EspR ChIP-Seq library construction and sequencing
DNA fragments (150 to 250 bp) were selected for library construction and sequencing libraries prepared using the ChIP-Seq Sample Preparation Kit (Illumina; San Diego, California, USA; Cat. No. IP-102-1001) according to the protocol supplied with the reagents. Prior and post library construction, chromatin immunoprecipitation products were quantified using the Qubit fluorometer (Invitrogen; Carlsbad, California, USA). One lane of each library was sequenced on the Illumina Genome Analyzer IIx using the Single-Read Cluster Generation Kit v4 and 36 Cycle Sequencing Kit v4. Data were processed using the Illumina Pipeline Software v1.60.
ChIP-Seq data analysis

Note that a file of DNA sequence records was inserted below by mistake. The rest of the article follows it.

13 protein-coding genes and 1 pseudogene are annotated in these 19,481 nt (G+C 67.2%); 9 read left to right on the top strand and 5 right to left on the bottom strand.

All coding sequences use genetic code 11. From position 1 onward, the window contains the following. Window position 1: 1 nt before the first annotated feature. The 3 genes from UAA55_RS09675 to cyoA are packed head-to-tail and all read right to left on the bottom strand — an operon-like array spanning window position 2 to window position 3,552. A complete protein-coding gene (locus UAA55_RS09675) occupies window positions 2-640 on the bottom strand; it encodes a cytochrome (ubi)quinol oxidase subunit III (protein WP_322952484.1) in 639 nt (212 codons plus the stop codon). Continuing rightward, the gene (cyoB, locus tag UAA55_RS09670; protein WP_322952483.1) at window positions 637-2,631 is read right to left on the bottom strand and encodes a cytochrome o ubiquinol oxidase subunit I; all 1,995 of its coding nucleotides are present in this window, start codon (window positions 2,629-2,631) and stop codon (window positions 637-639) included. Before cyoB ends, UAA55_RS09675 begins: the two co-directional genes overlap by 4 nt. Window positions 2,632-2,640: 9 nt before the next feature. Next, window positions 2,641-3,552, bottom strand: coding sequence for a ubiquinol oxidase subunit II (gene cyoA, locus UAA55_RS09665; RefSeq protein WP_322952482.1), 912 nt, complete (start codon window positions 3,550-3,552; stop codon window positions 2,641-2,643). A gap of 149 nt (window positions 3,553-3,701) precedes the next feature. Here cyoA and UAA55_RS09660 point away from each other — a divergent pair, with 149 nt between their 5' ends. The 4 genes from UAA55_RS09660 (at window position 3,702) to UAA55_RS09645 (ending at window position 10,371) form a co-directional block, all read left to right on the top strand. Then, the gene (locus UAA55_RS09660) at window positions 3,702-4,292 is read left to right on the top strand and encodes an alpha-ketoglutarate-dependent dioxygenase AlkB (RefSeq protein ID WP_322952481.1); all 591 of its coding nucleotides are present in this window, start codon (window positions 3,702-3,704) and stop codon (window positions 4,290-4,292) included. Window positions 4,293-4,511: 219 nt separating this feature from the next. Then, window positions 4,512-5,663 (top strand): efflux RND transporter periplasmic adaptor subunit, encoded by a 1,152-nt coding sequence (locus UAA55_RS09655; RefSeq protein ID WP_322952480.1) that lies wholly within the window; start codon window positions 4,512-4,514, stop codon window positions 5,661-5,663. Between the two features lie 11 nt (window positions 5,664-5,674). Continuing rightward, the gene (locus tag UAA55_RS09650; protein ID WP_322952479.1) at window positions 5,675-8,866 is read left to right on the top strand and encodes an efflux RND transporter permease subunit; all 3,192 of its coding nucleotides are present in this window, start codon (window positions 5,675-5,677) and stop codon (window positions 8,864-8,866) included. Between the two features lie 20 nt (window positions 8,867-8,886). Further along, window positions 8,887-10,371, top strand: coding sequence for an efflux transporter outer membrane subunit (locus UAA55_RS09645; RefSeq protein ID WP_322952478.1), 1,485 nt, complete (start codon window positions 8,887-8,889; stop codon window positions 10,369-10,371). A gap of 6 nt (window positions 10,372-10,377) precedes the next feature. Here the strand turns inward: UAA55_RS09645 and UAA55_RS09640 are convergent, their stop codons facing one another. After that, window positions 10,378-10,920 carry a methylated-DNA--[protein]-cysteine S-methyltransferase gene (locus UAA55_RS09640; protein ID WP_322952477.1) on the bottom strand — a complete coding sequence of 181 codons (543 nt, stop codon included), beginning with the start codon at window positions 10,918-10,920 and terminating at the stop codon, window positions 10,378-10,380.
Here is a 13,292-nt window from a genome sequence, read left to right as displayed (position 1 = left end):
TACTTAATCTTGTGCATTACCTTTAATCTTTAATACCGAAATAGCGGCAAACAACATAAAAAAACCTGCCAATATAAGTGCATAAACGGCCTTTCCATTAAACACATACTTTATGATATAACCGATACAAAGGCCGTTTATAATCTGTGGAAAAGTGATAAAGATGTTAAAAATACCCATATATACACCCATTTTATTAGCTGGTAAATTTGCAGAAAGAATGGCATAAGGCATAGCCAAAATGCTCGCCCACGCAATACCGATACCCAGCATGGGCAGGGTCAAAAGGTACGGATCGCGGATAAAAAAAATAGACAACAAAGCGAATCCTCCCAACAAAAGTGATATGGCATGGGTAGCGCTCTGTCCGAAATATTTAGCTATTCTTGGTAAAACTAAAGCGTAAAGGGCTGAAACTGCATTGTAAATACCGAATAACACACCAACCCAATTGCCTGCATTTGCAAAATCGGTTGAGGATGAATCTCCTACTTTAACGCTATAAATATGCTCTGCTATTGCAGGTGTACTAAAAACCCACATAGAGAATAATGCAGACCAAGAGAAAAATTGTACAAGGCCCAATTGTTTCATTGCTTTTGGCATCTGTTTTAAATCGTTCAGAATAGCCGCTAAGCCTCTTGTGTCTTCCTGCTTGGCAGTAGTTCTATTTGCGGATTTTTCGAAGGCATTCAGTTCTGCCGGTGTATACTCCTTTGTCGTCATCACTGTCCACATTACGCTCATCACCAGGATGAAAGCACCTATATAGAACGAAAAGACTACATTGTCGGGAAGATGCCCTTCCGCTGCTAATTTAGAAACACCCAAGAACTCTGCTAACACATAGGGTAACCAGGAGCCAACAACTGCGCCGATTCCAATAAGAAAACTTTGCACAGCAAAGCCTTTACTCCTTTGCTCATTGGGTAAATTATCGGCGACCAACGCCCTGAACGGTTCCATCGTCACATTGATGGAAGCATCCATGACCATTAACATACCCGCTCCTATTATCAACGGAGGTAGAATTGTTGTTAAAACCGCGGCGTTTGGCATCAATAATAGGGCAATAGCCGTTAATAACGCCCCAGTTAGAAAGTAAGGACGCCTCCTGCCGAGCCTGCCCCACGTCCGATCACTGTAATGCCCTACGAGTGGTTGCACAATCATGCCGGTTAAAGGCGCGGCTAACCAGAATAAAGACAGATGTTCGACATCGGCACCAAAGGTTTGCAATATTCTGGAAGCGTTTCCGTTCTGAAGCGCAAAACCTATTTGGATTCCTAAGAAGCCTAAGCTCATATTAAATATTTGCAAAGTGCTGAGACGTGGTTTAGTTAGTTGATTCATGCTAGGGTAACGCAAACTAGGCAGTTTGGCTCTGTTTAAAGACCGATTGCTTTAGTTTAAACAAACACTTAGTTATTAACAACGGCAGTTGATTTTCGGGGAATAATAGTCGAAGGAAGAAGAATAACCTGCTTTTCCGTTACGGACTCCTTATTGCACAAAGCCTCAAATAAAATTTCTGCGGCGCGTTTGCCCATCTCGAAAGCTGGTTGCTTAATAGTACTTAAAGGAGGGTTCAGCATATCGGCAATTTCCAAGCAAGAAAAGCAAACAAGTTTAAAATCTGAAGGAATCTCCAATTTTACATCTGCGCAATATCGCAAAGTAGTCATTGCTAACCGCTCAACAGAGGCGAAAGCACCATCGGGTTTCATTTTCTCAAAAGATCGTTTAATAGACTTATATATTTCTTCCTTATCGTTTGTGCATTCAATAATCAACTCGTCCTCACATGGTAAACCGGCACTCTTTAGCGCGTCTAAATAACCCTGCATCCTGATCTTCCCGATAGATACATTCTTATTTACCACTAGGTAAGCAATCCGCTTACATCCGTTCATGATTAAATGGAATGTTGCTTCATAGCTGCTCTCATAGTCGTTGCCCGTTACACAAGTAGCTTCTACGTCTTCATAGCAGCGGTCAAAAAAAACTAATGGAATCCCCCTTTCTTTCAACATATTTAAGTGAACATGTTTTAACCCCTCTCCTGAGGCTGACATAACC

ChIP-Seq experiments, with two independent mid-log phase cultures, generated 25.6 and 22 million reads, of which 95% could be successfully mapped to the Mtb H37Rv genome (NCBI accession NC_000962.2) using Bowtie  allowing up to 3 mismatches and up to 10 hits per read. As a control, input DNA was also sequenced and mapped to the Mtb H37Rv genome to identify sequencing artifacts and calculate enrichment values. Since comparison of the two ChIP-Seq datasets showed excellent correlation in binding signals (Fig. S1), sequenced DNA reads from both experiments were pooled together. In order to estimate the binding location in the enriched regions, we used a deconvolution algorithm that models the expected tag distribution on both strands . Based on the deconvoluted profile, a score was calculated for each peak that was proportional to the read density in the peak. Considering the high genome coverage, only peaks with more than 600 reads per position were selected. Reads mapped to the forward and reverse strands were shifted (by 80 bp) and merged together to generate single peak profiles, which were visualized on the UCSC Genome Browser database . Annotation of the peaks was performed using the ChipPeakAnno package from Bioconductor . The read count at each binding region (400 bp width) was determined as the total number of reads mapping to the region divided by the length of the region normalized to the total number of mapped reads across the whole genome. The enrichment at each locus was obtained as the ratio of the average read count from the ChIP sample (from two datasets) to the read count from the input DNA sample. Peaks with an enrichment ratio lower than 1.5 were filtered out. The ChIP-Seq data files have been deposited in NCBI's Gene Expression Omnibus  and can be accessed through GEO Series accession number GSE35149. Lsr2 data were retrieved from this database (accession number GSE18652).